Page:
It's not like a tsunami that engulfs us. It's usually more like a gentle shower of paver bricks. And not like the spray-painted foam kind in the original Star Trek episodes. Ladies, I posit that there is just about no worse feeling than middle-of-the-night mommy guilt. You know what I'm talking about. Our head hits the pillow, and doubts slam our soul. The space between our ears becomes the Devil's own playground.'ve got some grandiose plans...for someone who loses their cool, wastes time, throws down judgment and attitude. World changer, huh? You'll be lucky to make a dent within your own family, let alone the world. But, no. You go ahead. I'm sure tomorrow will be peachy keen. World changer.

Thanks, Satan. Sleep can wait.

May I suggest something? May I suggest that we are heaping on a whole mess of stuff that Jesus already knows about? He chooses to love us through and despite our shortcomings. May I suggest that we think too highly of ourselves if we truly believe that our every action will be either our child's doing or undoing? How 'bout we just unclench a teensy bit?

Is parenting important? Um, yeah. Should I be on my knees, in the audience, on the sidelines, shivering under an umbrella supporting my kids? Of course. Is the whole world going to stop on its axis if I miss a game (or even *gasp* a season)? Actually, no. Will salvation expire for my daughter if there's a day that my prayers for her consist of pursed-lip* sputters like, “Jesus, feel free to come back today.” or “Thank you, God, for the poetic justice when she ran into the doorjamb while stomping away with her saucy self. I needed a boost today. And now please also send me the bladder of a twenty-two year old.”? Not likely. Of course, if all of humanity hung on our flimsiest moments and weakest instances of faith, the lot of us would be doomed. The book of Acts would have been over in a hot second, because none of us would have been able to launch something as big as Church Beginnings.

So, here's the deal: You are exactly the gem you are supposed to be, flaws and imperfections included. God's going to keep refining and polishing until you gleam in His presence, but that doesn't mean you're worthless and useless in the meantime. It doesn't mean you fail as a mother. The actual refinement process is exactly what produces such incredible final workmanship. Every single hard moment of mothering is just more of that polishing.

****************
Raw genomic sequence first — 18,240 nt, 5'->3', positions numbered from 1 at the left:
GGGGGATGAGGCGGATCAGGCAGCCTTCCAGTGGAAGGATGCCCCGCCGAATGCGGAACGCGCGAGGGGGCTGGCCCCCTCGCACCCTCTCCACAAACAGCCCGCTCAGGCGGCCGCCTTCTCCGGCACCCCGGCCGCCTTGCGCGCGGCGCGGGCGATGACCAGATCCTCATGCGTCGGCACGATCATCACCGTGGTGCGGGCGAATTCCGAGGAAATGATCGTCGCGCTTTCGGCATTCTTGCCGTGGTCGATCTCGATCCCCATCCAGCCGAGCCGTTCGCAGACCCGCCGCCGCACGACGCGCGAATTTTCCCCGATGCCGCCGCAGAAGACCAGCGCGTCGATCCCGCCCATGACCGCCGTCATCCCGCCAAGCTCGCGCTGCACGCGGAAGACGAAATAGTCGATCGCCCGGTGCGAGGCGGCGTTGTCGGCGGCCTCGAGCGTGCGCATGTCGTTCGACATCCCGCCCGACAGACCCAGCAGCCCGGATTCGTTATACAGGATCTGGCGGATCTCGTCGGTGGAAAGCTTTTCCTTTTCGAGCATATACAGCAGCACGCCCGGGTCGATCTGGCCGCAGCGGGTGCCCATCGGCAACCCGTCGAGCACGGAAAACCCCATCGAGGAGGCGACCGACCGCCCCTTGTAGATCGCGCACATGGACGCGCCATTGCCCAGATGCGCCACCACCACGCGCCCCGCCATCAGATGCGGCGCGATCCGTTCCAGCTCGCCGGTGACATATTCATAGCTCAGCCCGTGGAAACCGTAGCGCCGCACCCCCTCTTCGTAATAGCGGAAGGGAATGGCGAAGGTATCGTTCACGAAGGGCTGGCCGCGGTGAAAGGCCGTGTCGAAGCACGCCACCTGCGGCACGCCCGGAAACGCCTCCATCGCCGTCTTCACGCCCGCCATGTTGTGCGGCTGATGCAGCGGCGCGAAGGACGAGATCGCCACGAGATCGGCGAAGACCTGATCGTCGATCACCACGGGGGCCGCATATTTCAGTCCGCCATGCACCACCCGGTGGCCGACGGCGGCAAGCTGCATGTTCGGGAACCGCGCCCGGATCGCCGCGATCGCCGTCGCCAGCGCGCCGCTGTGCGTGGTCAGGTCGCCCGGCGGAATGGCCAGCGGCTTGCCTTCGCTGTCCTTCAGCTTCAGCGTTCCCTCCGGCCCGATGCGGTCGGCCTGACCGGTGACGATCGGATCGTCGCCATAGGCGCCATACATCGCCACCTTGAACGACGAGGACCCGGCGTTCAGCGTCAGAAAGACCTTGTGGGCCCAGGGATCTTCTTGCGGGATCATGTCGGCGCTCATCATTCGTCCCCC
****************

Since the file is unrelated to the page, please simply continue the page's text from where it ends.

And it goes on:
There's this beautiful treasure tucked in 1 John 4. John is reminding his readers not to fall prey to lies and deception, and then in verse 4, he lays down this stunning reminder: "You are from God, little children, and you have conquered them (the lies), because the One who is in you is greater than the one who is in the world."

Bam. Drop mic.

God is SO FOR YOU. He is for your parenting, and for your marriage, and for your New Year's resolution to read the bible with your kids every day. He is in your corner, because He is actually IN YOU.

Even when you fail.

Get Some Sleep,


*This is fondly referred to as “The Grandma Face” in our house. She had a way with The Look that could pucker your butt cheeks, bless her.

Tuesday, September 15, 2015

These Are My People

They stood before us in complete brokenness. Their souls were anguished and what they shared was crushing. We were a room filled with salty tears and heavy hearts. They had pulled back their shroud of mourning and palpable grief spilled onto people eager to bear the burden with them. Eager to carry even an ounce of their pain. With news such as theirs, judgement could have proven swift and tongues could have been ablaze with harsh speculation.

I reached a hand for her during prayer. We fervently sought the Lord. When words were spent, we both eyed her nail indents in my palm.  I tried to recall a time when I felt so wholly needed during a prayer that the physical proof lasted longer than the prayer itself. 

I've seen people tenaciously cling to Jesus. I've heard the confessions of the saints. I've looked on as the young wash the feet of the wise. I've listened to prayers soothe anxious minds. I've watched them crisscross the room to pray with him. To edify her. At first I was shocked by the gentle admonitions peppered throughout conversation. Now the shock would be to not hear it. 

We've found our tribe. It's messy and transparent. It requires each one doing their work, and isn't that how it should be? For us, it happens to be a more organic tribe. However, I'm a firm believer that any Jesus-lovin' people can fit the bill whether they meet at a park or in the pews, submerge or sprinkle, are liturgical or non-denominational. While those details (and scores of other churchy topics) are of incredible import, all the theology in the world can offer nothing more than a framework for beliefs. Heart work is developed in the grittiness of relationship. Discipleship, true discipleship, challenges your weaknesses, calls upon your strengths, and rubs you raw. And just as raw flesh will blister, sometimes a raw faith will do the same. That broken family? They were blistered. They knew they needed the healing salve of their tribe. They came with wounds exposed. We listened with bandages in hand.

I don't share to self-congratulate. Our tribe is a hot mess. I share because I know these people deeply enough to know we're all a hot mess. We see each others' faults, because we push beyond Sunday greetings and polite prayer requests. All the programs and curriculum in the catalog can't buy that kind of authenticity. 

Can I suggest something? Trade in the brittle facade. Replace it with a robust desire to truly love Jesus and His people. Carve out time. Ask hard questions. Tell hard stories. Break bread. Reach far. Call. Write. Pray. Repent. Fast. Confess. Worship. Repeat.

Learning to Repeat,


Saturday, August 22, 2015

The One With All The Camps

Since The Professor turned my piglets into an oxen (happy anniversary to me), I felt it only right to slap you all with some marital wisdom.